Julius Caesar, the “dictator for life” of the Roman Empire was murdered by his own senators at a meeting in a hall next to Pompey’s Theatre on 15th March in 44 BC.
The date 15th March corresponds to the Ides of March on the Roman calendar. The death of Caesar made the Ides of March a turning point in Roman history, as one of the events that marked the transition from the Roman Republic to the Roman Empire. The conspiracy against Caesar encompassed as many as sixty noblemen, including Caesar’s own protégé, Marcus Brutus.
Brutus issued a series of gold and silver coins commemorating the assassination of Julius Caesar. The Ides of March denarius, struck by Brutus in 43-42 BC, are easily the most famous of Roman Republican coins.
The reverse of the coin bears the images of two daggers, between which is a liberty cap, an ancient symbol of freedom. The inscription reads EID MAR, meaning "Eidibus Martiis" or "the Ides of March." The message was meant to convey that on the Ides of March, Brutus set the Romans free.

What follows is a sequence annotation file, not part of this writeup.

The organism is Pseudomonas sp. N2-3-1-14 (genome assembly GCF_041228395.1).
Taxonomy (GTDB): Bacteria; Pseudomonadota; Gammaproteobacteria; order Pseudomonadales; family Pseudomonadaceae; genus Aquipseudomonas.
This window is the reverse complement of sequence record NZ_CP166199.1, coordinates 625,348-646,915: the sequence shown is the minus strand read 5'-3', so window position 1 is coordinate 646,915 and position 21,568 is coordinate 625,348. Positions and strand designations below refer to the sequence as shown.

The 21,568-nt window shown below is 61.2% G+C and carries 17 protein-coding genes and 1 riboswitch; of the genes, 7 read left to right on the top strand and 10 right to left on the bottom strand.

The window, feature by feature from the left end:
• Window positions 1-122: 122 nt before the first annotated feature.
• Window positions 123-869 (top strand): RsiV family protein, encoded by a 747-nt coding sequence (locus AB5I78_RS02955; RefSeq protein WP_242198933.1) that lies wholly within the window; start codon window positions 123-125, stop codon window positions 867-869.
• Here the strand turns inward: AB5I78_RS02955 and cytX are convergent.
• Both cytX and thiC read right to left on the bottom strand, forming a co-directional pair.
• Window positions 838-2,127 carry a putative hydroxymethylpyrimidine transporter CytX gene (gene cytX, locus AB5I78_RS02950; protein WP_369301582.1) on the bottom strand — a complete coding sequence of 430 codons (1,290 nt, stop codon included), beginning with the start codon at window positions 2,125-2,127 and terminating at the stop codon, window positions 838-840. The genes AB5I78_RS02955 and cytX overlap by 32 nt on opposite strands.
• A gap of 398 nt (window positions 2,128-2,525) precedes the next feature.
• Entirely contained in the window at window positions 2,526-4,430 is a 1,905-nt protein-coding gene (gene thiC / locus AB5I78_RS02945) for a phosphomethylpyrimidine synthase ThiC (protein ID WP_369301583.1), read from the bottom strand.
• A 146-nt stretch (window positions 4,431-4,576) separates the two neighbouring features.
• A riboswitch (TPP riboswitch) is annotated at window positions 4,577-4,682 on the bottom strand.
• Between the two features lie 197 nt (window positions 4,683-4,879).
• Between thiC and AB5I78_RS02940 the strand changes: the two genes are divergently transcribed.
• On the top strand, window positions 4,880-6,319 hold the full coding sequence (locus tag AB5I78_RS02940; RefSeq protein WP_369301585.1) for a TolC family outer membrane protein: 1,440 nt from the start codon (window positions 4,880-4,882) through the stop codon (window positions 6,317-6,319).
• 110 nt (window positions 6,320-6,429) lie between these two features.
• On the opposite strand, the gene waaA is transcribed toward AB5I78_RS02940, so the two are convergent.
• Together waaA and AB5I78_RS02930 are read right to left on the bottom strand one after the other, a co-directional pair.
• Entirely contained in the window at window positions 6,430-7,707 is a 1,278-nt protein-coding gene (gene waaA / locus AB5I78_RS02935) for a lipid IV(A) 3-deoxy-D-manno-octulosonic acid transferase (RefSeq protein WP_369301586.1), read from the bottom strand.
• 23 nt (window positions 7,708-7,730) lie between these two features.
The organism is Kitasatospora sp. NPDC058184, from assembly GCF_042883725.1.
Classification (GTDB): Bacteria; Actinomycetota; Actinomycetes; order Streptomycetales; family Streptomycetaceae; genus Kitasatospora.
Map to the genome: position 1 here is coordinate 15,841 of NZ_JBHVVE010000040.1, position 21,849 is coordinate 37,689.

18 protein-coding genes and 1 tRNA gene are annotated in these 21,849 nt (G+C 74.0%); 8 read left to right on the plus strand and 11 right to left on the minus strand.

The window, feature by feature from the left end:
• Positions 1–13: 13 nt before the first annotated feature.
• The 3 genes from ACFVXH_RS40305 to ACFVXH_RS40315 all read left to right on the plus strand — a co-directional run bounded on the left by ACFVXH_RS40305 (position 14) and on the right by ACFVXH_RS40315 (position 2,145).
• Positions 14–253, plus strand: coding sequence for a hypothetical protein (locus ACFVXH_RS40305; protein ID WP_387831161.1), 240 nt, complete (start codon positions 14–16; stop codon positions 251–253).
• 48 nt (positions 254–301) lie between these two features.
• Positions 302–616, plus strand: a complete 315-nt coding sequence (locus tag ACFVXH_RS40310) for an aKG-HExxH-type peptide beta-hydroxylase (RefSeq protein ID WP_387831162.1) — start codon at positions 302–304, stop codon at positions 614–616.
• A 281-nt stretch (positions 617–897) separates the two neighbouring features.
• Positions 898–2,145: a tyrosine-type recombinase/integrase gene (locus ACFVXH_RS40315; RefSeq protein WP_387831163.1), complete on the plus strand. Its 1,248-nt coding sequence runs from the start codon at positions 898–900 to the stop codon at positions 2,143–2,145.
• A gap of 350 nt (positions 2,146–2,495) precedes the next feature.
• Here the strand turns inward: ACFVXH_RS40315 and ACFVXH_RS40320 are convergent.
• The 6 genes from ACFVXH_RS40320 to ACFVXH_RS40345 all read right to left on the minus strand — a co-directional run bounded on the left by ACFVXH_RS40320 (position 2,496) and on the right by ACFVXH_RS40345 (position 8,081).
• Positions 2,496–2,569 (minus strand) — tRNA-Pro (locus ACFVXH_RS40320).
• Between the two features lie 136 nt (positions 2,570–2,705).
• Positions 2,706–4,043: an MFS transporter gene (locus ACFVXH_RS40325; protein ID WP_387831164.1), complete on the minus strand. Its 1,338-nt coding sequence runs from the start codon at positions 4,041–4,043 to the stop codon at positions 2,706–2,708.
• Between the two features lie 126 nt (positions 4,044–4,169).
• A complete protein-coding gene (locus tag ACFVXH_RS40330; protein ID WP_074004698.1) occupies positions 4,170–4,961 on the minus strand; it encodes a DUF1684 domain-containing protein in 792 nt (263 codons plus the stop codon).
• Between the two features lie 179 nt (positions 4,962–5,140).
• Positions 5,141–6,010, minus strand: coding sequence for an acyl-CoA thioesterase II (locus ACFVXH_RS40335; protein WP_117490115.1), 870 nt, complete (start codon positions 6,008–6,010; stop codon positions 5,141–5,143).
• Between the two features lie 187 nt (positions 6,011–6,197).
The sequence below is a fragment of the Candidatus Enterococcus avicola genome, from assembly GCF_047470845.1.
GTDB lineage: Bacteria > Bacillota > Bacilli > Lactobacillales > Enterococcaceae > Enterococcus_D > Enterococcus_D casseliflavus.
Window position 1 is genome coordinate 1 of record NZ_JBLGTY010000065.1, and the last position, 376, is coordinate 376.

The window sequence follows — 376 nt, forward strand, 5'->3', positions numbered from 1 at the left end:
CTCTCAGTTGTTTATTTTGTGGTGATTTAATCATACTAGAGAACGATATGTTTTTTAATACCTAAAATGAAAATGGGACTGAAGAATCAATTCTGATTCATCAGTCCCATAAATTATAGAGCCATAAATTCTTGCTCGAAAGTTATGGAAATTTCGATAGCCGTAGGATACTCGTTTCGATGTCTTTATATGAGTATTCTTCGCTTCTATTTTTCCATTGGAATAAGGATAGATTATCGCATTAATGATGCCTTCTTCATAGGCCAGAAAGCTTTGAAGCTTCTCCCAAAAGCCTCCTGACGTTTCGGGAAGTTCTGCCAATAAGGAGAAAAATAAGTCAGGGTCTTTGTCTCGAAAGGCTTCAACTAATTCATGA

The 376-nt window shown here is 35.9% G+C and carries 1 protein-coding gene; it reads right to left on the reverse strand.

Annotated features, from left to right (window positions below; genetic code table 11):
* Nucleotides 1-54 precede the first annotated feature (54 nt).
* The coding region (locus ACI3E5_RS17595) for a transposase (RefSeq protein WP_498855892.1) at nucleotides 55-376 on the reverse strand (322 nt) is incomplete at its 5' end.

The obverse of the coin features a portrait of Marcus Brutus. The inscription reads BRVT IMP L PLAET CEST, which means Brutus, Imperator, Lucius Plaetorius Cestianus. Imperator means "honoured military commander" and Lucius Plaetorius Cestianus was the ‘moneyer’ who actually managed the mint workers who produced the coin.
These coins are very rare and valuable. Only 60 specimens of Silver Denarius and 2 gold specimens are known to exist.